Healthy Food
Do you Know Are Eggs High in Cholesterol or Not?

Do you Know Are Eggs High in Cholesterol or Not?

Are eggs high in cholesterol? People often ask this question because eggs contain dietary cholesterol. Eggs are among the most nutritious foods on the planet. Just imagine, a whole egg contains all the nutrients needed to turn a single cell into an entire baby chicken. However, eggs have come with a bad reputation because the yolks are high in cholesterol. In fact, a single medium sized egg contains 186 mg of cholesterol, which is 62% of the essential daily intake.

Do you Know Are Eggs High in Cholesterol or Not?

Are Eggs High In Cholesterol

Importance of Cholesterol

            Cholesterol is often seen as a negative word. When we hear it, we automatically start thinking of medication, heart attacks and early death. But the truth is that cholesterol is a very important part of the body. It is a structural molecule that is an essential part of every single cell membrane. It is also used to make steroid hormones like testosterone, estrogen, and cortisol. Without cholesterol, we wouldn’t even exist.

Eggs are, in some ways, the perfect food. A 2011 study in journal food Chemistry found that regular egg consumption may link with a reduce risk of cardiovascular disease and cancer because of their high levels of antioxidants. And several studies, including one in the journal of agriculture and food chemistry, have found that eggs may help lower blood pressure as well. In addition to their antioxidants, eggs supply a tremendous amount of protein and nutrients in a low-calorie, low-carbohydrate and cheap package.         

People Having a High Cholesterol Problem

            Enjoying eggs in moderation (fewer than 4–6 per week) may still be an option for patients with high cholesterol. A 2012 study in the journal Current Opinion in Clinical Nutrition and Metabolic Care covers several studies that show that individuals who consume moderate amounts of eggs are not likely to have increases in cholesterol when compared to individuals who cut eggs out of their diets entirely.

Benefits of Eggs

  • The egg yolk and albumen contain everything a new chick needs to grow and develop in the first few days of life before hatching, including protein, energy, fat and essential vitamins and minerals.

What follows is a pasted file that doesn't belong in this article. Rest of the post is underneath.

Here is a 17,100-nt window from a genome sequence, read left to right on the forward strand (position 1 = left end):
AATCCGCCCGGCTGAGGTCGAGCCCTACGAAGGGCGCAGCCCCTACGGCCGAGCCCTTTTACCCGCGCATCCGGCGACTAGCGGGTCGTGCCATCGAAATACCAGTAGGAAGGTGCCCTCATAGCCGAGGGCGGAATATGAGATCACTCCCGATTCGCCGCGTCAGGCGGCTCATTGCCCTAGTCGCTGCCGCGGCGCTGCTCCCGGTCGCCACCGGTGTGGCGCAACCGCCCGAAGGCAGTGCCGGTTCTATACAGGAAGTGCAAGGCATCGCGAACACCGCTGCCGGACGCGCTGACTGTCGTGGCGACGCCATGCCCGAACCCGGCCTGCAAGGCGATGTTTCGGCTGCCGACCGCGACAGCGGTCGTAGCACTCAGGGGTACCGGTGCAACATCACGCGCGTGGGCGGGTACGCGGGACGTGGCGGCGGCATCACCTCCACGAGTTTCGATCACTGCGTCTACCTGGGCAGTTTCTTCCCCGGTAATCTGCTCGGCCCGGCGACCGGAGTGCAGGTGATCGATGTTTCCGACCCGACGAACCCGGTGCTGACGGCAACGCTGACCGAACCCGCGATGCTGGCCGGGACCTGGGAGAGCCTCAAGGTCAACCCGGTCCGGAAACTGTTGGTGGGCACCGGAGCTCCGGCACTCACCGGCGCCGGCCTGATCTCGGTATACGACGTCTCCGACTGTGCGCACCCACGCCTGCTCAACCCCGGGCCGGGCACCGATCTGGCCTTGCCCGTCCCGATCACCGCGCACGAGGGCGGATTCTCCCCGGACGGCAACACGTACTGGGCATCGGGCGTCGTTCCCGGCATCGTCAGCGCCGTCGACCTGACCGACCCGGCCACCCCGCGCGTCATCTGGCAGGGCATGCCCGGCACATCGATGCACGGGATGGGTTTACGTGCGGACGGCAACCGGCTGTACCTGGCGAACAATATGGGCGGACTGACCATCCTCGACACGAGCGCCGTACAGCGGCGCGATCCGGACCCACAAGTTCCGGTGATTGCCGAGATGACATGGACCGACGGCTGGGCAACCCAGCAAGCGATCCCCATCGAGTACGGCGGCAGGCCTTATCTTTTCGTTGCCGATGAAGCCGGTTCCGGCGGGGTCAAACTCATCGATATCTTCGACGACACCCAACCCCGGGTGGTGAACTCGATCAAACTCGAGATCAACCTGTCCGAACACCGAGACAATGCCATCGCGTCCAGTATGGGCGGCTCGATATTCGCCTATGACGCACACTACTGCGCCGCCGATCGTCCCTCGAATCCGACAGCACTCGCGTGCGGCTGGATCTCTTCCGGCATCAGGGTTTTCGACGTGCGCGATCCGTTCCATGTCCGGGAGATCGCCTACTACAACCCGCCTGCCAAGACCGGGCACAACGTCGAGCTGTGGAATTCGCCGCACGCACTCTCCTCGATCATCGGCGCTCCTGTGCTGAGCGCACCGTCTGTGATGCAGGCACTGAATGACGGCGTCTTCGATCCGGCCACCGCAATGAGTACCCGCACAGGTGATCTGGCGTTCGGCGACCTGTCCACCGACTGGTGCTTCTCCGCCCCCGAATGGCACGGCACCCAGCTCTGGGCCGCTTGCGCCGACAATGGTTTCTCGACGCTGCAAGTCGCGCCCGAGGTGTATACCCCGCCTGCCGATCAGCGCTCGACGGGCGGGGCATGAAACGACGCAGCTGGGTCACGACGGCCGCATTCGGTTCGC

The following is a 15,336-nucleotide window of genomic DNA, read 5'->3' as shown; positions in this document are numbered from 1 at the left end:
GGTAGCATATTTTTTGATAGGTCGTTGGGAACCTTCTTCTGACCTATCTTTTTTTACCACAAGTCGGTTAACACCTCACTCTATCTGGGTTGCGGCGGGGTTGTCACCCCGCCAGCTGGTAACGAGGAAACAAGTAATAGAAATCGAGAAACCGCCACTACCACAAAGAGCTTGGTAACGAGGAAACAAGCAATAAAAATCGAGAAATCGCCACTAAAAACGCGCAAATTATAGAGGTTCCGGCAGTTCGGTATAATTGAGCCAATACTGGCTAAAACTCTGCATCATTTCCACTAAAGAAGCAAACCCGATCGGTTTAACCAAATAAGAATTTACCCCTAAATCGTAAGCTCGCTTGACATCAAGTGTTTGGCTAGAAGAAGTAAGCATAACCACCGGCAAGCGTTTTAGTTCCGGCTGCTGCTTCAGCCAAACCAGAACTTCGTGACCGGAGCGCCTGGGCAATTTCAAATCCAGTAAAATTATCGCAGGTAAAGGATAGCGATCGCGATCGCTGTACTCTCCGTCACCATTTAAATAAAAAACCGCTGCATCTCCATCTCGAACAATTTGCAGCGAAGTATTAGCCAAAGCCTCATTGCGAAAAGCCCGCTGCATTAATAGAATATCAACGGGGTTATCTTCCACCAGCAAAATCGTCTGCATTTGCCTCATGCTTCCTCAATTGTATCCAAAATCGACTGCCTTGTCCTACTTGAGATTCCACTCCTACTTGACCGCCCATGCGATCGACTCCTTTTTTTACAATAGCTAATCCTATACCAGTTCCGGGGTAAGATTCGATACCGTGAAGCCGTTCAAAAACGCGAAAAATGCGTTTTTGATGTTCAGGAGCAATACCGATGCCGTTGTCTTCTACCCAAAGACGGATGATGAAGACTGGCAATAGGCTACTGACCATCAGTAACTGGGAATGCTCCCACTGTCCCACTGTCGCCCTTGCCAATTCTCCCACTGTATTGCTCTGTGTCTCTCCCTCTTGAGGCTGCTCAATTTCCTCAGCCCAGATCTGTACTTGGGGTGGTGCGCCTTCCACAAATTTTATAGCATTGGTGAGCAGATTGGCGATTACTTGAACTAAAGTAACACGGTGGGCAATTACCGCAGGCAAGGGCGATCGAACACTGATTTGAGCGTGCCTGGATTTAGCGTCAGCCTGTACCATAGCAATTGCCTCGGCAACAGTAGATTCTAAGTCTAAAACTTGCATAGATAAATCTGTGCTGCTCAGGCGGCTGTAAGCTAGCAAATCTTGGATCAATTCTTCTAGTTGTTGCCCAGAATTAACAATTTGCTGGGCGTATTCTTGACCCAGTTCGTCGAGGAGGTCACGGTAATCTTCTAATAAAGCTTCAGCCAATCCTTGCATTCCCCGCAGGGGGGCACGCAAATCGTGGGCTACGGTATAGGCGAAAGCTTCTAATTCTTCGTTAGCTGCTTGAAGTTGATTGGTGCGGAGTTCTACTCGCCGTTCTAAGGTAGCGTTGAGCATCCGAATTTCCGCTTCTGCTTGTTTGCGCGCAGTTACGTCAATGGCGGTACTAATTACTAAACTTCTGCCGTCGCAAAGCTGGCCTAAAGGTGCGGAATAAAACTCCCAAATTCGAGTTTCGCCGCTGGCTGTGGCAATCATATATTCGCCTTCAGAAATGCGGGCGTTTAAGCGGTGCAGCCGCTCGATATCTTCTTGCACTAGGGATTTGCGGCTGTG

• Eggs contain medium amounts of fat.  However, the white contains hardly any.  One average egg (58g) contains 4.6g fat; about a teaspoon. But only one-quarter of this fat is saturated fat, which is the type of fat that increases cholesterol levels in the body.
  • Eggs are pretty much full of high-quality The protein in eggs is not only easy to digest it also contains all the building blocks of essential proteins (amino acids) and in the right proportions.
  • Eggs are a good source of many important vitamins and minerals including the B vitamins riboflavin, vitamin B12 and folate and vitamin D.  Getting enough of these vitamins can be challenging for some groups of the population and for people on restricted diets.
  • Eggs are truly versatile, you can turn them into simple and easy salty and sweet dishes or you can just serve them scramble, poached or boiled with toast and juice for a healthy start to the day.
  • Eggs are a great food for young children.  But you should not give them eggs before 6 months.
  • Eggs are not only are they healthy to eat they are also safe too.
  • Egg allergy is also less common that many of us think.  Only about 2.5% of infants have an allergic reaction to eggs. And about half of these grow out of it by the time they reach school age.  Egg allergy in the adult population is only around 0.5% (1 in every 200 people)



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